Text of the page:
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SunOpta in Alexandria benefits from expanding industry, employees

SunOpta Inc. completed a $26 million expansion at its Third Avenue plant last year.

Dave Kraemer.jpg
Dave Kraemer drives a forklift at SunOpta Inc. in Alexandria, which completed a $26 million expansion at its Third Avenue plant last year. (Contributed photo)
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SunOpta Inc. completed a $26 million expansion at its Third Avenue plant in Alexandria last year to meet a growing demand for oat milk, and that market has only continued to expand.

In 2020, plant-based milk grew twice as fast as cow's milk to now make up 15% of the entire milk category.

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Armando Bravo is an employee of SunOpta Inc., which plans to double its business over the next five years. (Contributed photo)

According to SunOpta plant manager Joe Gerhardt, the market for plant-based alternatives currently stands at $29-$30 billion, and is projected to reach $162 billion by 2030.

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"When you have the demand and you have the potential, which we do with this new expansion, we're going to be able to service that growth," Gerhardt said.

The timing of SunOpta's expansion was "perfect," Gerhardt said.

"We knew that there was growth," he said. "We knew that there was potential. We did not know, obviously, that the potential was going to be as great as it is, and our leadership team took a calculated risk, and that risk paid off. I think we got on board at the right time, that's for sure."

At SunOpta, the oats are processed through enzymatic hydrolysis that digests the oats to form a concentrated oat base, which is then shipped to SunOpta's sister facility across town or to plants elsewhere.

The other facility then adds water and other ingredients to the base, and then packages it under different labels, one of which is SOWN Organic Oat Creamer, which the trade magazine Progressive Grocer nominated as 2021's best new product, Gerhardt said.

"Winning an award like that with a product … being made in Alexandria, there's a lot of pride in that," he said.

The expansion has also enabled SunOpta to produce up to 30 million pounds of solids annually, Gerhardt said.

"It's a bit of an engineering marvel, I'm not going to lie," he said. "Any time you build a process that gets featured on the cover of an engineering magazine you have to take pause and say, 'Well, this really is something different.'"

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Gerhardt said a big part of that success is due to the team of operators that run the process.

"I could not be more impressed with their aptitude," he said. "The one thing I see is that our team is really supporting the same initiative as the greater platform of SunOpta, that the team is constantly looking at ways to optimize, find efficiencies, and take this piece of equipment, this new expansion that can do 30 million (pounds), and how do we do 31 million with it. How do we do 32 million with it? And just keep pushing that envelope to deliver."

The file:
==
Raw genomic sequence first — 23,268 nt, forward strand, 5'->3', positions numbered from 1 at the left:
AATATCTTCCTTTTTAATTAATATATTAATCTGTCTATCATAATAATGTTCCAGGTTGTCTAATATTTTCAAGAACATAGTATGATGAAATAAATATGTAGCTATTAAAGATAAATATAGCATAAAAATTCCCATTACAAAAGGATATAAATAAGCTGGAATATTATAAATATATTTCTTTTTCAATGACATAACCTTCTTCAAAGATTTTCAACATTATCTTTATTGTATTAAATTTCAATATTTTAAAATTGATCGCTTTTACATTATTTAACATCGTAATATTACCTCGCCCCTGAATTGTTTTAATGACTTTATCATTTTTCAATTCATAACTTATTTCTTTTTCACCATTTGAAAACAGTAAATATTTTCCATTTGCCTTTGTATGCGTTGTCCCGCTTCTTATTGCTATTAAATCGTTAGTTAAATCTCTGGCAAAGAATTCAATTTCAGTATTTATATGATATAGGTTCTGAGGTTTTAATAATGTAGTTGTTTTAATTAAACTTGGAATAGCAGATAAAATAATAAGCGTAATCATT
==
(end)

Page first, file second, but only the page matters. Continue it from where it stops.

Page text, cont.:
SunOpta has a plan to double its business over the next five years. Gerhardt said oat production has grown 100% over the past year alone.

"It's because we have the team that we do," he said. "They have a vision, and they have that sense of purpose to get us there, and nobody is shirking from that."

SunOpta has also benefited from the fact that plant-based retail sales grew 27% in 2020, nearly two times faster than total United States retail food sales.

"I think people are taking pause with what they're consuming," Gerhardt said. "In this age of information overload, we're able to do a lot more research and explore new things."

There are also a lot more options available, he said.

"When they land on something that kind of checks a lot of the boxes like oat does — it's got a very pleasing flavor, you can use it in a variety of different ways, it's great for the planet, it doesn't have a lot of water demand to grow like, say, almonds — there's a lot of favorability to oats. You're supporting the farmers, you're supporting the community, it's sustainable, and I think people are looking for that sustainability. I know SunOpta is, and I know a lot of our customers are. And when it's delicious, it's kind of a no-brainer," he said.

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Gerhardt added that as SunOpta continues to expand, its demand for workers has, as well, with openings in mechanic, supervisory and frontline operator positions.

"We need great talent," he said.

That talent — including all the various teams and employees, such as Cody Emry, who works as plant supervisor across town from the Third Avenue facility — is key, Gerhardt said.

"It's because of all those people that this Third Avenue facility has been able to see the success that it has," he said.

For more information, visit https://www.sunopta.com/.

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